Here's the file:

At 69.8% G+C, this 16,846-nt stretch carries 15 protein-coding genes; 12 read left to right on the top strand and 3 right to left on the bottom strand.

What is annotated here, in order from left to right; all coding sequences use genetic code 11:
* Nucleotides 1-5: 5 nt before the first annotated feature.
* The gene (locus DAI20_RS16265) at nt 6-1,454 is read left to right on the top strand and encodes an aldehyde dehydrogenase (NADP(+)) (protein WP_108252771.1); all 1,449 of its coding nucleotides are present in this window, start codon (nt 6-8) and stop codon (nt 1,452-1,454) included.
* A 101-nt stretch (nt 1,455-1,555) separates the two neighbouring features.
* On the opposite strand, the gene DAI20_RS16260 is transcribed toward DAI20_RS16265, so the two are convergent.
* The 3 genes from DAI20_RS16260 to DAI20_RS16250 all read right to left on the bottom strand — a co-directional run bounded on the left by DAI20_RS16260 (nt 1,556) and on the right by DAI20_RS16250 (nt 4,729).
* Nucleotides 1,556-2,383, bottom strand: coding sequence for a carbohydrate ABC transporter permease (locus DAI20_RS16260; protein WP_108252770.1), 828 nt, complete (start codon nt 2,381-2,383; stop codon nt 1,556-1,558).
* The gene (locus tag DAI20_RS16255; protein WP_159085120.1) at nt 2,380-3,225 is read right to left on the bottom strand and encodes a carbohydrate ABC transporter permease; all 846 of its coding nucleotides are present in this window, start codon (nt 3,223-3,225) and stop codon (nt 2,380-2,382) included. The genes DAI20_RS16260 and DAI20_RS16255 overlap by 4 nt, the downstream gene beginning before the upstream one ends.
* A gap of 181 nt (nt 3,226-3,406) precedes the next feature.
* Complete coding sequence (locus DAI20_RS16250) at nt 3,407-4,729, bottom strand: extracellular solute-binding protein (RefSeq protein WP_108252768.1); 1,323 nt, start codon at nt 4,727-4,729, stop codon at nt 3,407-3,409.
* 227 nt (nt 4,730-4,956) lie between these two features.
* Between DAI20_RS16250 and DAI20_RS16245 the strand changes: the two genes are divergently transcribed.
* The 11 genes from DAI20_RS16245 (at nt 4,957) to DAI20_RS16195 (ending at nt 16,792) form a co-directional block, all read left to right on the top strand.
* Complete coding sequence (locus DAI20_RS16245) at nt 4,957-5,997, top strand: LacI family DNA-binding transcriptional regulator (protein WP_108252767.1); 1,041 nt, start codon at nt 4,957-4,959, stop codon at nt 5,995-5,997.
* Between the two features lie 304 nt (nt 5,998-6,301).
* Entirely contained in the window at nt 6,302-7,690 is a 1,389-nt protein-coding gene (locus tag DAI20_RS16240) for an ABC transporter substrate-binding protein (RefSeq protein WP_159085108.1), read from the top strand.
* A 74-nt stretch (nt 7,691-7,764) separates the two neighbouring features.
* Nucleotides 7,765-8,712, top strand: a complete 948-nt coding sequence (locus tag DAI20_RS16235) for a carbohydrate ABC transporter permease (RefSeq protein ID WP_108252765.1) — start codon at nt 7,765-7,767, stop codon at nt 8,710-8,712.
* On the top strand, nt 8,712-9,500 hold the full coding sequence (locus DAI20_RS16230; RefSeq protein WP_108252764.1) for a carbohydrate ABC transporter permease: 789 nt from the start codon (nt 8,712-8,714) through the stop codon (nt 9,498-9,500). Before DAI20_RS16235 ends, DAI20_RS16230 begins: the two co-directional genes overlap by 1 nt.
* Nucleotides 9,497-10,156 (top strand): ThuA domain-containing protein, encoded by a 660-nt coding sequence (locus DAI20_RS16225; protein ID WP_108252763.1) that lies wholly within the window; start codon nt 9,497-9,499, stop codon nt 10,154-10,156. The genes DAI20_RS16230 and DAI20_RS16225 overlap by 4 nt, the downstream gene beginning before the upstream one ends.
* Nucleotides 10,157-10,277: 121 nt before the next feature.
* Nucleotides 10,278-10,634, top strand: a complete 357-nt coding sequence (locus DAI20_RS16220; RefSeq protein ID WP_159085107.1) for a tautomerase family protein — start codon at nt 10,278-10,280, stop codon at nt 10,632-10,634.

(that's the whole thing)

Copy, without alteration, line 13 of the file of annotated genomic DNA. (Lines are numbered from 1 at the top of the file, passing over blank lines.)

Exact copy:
* Between DAI20_RS16250 and DAI20_RS16245 the strand changes: the two genes are divergently transcribed.